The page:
As it happens, that Chicago team, with His Airness at the controls, was every bit as popular during its second three-peat as Curry and the Warriors have become during their title defense.
"A lot of Michael Jordan jerseys in the stands," recalled Kerr, who was Chicago's sharpest shooter long before he began coaching the Warriors. "You’ve seen it with Kobe [Bryant] his whole career. You see Kobe jerseys on the road, a lot of yellow. We’ve sort of entered that phase, which is pretty flattering."
But, as NBA.com's David Aldridge noted, the reception these Warriors are getting on the road is decidedly warmer than what those Bulls faced:
Jordan's Bulls were loved by millions, but there was also a hint of danger with them when they came to town -- like if you didn't capitulate, they could plunder the town, steal your girlfriends and take all the choice parking spots. That's not the case with the Warriors. Opposing fans seem to almost wish for a beatdown, if it means they can watch Curry drop three or four seemingly impossible shots, or watch the Warriors' tic-tac-toe passing end in a layup or a Thompson shot on the weakside.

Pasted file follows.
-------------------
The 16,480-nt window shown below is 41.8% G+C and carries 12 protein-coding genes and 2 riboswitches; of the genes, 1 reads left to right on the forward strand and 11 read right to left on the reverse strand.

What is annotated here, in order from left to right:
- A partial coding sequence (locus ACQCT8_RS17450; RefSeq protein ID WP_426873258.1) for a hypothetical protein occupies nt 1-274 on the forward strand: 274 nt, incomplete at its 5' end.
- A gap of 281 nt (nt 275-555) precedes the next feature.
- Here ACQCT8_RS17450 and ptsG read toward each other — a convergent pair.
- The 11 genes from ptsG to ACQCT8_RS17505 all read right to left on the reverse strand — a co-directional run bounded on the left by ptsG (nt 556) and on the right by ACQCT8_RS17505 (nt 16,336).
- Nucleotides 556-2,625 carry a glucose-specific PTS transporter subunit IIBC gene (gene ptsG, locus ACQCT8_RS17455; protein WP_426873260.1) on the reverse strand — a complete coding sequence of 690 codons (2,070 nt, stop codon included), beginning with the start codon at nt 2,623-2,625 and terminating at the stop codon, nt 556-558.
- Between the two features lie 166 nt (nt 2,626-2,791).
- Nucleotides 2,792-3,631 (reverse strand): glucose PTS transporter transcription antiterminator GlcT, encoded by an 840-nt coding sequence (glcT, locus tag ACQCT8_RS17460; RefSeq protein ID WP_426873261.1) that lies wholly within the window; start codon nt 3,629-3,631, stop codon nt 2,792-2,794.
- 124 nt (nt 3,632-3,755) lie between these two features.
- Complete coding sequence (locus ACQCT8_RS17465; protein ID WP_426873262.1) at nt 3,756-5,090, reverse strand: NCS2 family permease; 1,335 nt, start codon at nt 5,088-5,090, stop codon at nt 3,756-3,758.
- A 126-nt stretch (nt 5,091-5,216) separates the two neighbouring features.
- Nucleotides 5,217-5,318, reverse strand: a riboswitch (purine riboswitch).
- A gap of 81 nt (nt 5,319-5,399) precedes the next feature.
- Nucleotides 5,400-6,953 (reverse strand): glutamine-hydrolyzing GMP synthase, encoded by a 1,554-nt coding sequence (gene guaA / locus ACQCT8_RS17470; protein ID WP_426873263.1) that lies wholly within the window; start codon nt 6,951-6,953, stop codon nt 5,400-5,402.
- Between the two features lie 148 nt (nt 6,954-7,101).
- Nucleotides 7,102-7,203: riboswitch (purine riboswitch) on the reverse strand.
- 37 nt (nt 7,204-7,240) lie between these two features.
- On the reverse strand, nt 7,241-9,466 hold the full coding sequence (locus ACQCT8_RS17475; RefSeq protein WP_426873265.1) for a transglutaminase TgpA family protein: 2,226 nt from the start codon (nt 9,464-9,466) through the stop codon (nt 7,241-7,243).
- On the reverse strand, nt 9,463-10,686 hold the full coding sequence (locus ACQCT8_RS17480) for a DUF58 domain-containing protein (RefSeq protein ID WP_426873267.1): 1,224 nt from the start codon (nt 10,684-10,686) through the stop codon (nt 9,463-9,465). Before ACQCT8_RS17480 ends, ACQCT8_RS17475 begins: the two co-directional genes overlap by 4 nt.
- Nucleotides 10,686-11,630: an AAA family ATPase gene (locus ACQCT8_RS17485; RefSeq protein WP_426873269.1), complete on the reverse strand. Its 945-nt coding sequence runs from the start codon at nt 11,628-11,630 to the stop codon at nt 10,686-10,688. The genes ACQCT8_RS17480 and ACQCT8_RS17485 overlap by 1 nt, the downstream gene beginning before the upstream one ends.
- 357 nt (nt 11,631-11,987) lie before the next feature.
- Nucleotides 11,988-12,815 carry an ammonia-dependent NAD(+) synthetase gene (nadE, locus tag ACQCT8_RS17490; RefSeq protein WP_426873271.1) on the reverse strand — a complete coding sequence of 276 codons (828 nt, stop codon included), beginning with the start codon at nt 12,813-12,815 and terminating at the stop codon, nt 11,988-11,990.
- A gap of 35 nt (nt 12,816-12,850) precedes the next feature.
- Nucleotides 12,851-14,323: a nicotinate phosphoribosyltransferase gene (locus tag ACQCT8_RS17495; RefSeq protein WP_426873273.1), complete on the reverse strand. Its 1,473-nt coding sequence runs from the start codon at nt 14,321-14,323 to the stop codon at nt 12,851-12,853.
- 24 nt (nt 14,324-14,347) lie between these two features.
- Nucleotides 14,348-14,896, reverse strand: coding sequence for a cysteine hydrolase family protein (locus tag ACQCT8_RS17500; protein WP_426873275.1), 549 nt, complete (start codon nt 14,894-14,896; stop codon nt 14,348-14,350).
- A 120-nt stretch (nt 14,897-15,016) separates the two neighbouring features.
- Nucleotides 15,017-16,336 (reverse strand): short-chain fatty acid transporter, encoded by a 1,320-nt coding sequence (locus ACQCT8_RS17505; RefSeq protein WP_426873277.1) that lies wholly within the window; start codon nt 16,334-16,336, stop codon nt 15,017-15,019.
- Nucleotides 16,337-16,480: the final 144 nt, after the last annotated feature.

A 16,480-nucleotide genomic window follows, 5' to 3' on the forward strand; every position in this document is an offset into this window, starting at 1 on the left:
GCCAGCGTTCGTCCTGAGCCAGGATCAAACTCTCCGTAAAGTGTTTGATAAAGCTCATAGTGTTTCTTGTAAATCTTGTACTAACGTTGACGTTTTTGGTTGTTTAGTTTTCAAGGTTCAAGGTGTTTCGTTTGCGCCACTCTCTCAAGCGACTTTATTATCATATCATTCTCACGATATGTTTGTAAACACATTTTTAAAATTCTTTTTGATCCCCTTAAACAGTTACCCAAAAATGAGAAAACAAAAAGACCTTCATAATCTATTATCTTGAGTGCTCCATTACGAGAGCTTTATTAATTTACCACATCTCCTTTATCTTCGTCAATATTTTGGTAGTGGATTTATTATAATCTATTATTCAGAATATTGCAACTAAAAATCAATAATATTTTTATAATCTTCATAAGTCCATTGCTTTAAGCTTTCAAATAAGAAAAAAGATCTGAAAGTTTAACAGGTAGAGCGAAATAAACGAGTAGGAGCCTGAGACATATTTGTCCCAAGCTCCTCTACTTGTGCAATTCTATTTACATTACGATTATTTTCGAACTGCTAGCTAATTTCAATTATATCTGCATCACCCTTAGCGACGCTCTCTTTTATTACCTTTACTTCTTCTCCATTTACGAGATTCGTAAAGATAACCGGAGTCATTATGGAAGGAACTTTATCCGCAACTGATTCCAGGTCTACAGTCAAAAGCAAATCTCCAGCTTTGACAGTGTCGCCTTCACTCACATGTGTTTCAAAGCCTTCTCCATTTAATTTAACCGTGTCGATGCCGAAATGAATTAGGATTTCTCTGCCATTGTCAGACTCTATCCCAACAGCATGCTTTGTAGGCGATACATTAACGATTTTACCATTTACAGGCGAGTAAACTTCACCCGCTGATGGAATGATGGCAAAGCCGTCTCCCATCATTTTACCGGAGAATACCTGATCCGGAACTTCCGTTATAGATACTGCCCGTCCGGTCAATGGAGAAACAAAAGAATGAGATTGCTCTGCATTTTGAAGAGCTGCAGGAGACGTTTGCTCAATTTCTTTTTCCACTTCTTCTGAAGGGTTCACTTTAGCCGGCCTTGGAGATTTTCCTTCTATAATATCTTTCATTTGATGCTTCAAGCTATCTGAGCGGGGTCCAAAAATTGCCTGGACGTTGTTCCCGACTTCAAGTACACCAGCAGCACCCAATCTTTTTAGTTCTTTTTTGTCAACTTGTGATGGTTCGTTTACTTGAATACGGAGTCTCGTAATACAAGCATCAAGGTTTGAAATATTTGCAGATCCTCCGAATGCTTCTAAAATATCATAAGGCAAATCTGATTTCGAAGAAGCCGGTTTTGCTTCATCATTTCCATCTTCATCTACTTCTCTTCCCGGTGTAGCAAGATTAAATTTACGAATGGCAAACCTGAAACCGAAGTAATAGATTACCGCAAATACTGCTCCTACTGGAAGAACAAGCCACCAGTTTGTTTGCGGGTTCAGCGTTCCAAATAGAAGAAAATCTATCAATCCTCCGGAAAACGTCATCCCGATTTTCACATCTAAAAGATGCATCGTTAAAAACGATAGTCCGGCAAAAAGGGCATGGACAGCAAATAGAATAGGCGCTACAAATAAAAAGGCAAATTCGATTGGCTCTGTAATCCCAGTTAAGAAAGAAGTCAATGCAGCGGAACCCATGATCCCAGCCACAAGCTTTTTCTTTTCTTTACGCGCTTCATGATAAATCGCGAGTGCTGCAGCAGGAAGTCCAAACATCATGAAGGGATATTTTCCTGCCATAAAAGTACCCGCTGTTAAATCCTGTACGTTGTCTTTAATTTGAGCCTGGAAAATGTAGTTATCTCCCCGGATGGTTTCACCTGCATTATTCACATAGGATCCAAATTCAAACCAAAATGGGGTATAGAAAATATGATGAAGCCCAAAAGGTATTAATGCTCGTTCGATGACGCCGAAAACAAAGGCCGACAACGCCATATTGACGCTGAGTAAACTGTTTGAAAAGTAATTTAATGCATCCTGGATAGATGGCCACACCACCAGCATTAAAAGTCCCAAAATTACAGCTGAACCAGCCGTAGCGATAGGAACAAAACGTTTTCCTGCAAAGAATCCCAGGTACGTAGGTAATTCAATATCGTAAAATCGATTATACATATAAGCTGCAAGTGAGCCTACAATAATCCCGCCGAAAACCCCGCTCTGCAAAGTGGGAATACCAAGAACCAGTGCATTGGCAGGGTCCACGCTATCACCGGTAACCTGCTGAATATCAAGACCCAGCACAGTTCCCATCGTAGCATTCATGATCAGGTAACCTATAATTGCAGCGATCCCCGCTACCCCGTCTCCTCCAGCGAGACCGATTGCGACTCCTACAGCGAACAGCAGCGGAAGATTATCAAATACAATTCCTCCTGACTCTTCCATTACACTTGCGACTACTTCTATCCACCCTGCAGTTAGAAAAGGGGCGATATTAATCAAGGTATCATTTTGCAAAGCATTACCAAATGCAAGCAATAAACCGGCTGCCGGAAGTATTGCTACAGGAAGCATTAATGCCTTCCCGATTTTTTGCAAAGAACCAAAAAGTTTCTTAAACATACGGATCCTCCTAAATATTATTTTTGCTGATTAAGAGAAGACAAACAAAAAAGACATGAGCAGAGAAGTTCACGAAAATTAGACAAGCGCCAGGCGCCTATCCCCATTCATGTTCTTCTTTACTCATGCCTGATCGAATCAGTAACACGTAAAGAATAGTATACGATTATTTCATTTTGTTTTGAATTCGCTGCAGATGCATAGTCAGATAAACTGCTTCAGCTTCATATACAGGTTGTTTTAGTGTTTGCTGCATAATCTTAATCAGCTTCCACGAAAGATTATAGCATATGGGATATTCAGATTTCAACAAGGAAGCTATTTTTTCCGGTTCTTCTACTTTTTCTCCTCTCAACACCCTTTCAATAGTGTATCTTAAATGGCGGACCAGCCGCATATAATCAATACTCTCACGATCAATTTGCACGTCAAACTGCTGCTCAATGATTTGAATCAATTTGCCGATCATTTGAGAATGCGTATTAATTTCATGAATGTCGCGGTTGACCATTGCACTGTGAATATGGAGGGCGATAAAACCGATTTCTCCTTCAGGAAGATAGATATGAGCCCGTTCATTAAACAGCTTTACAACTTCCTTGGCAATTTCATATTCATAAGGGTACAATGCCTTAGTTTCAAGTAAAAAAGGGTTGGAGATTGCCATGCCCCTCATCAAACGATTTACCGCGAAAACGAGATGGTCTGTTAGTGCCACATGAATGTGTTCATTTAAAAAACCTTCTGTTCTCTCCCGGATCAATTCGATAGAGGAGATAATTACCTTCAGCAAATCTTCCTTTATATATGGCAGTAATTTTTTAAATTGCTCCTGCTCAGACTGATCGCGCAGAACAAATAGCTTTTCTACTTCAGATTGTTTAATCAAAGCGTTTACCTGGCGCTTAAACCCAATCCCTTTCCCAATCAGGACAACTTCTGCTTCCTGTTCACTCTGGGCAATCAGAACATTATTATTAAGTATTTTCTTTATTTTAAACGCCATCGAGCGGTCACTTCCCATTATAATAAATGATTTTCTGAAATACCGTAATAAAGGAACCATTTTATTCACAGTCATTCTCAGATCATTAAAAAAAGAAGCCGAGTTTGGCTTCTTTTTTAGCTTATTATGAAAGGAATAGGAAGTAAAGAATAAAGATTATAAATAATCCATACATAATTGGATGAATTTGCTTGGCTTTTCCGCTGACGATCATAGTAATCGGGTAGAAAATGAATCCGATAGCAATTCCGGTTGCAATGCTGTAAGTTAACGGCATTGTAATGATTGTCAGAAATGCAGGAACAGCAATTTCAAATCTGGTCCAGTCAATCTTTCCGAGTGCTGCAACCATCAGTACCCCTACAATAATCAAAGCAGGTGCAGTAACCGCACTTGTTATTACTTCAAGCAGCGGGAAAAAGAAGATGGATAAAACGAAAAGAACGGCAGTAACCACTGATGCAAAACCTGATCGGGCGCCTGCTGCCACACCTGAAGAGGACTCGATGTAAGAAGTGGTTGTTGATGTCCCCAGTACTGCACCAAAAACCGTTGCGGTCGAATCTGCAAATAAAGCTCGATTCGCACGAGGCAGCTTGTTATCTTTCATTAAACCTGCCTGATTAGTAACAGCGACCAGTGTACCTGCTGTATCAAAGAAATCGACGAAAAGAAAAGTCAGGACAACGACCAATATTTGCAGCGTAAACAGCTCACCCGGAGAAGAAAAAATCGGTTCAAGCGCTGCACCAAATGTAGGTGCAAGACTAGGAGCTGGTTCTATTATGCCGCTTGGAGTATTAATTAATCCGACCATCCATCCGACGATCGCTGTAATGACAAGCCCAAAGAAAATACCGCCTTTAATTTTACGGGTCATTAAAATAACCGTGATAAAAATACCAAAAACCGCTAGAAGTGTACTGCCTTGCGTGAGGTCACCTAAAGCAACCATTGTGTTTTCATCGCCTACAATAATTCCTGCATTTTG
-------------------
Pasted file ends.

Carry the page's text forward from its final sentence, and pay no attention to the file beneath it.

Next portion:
Granted, being such a draw isn't just fun and games. For all the converts the Warriors have accumulated across the NBA landscape, there's still no hiding the Larry O'Brien-sized bull's-eye on their backs.
"We know we’re going to get teams’ best shots every night and you can expect them, no matter how they’ve been playing up until our game ... they’re going to come out ready to play, especially when we’re on the road," Curry said in Portland. "We understand that and the atmosphere helps drive that point home even more."
For Curry and the Warriors, there are other, more pressing matters to attend to. Despite their record-setting pace (at 49-5, they own the best record in NBA history through 54 games), they're only three-and-a-half games up on the San Antonio Spurs for the top seed in the Western Conference.
Golden State's schedule won't make hanging on to that spot, let alone chasing ghosts, an easy task. It still has three games to play against the Spurs, two opposite the Oklahoma City Thunder and an actual home date with these Clippers in late March.
No matter how tough the going gets for Golden State, this club can count on folks in familiar jerseys bringing the noise and funk of the East Bay wherever it roams.
As Green put it, "Dub Nation roll thick."
All quotes obtained firsthand unless otherwise noted.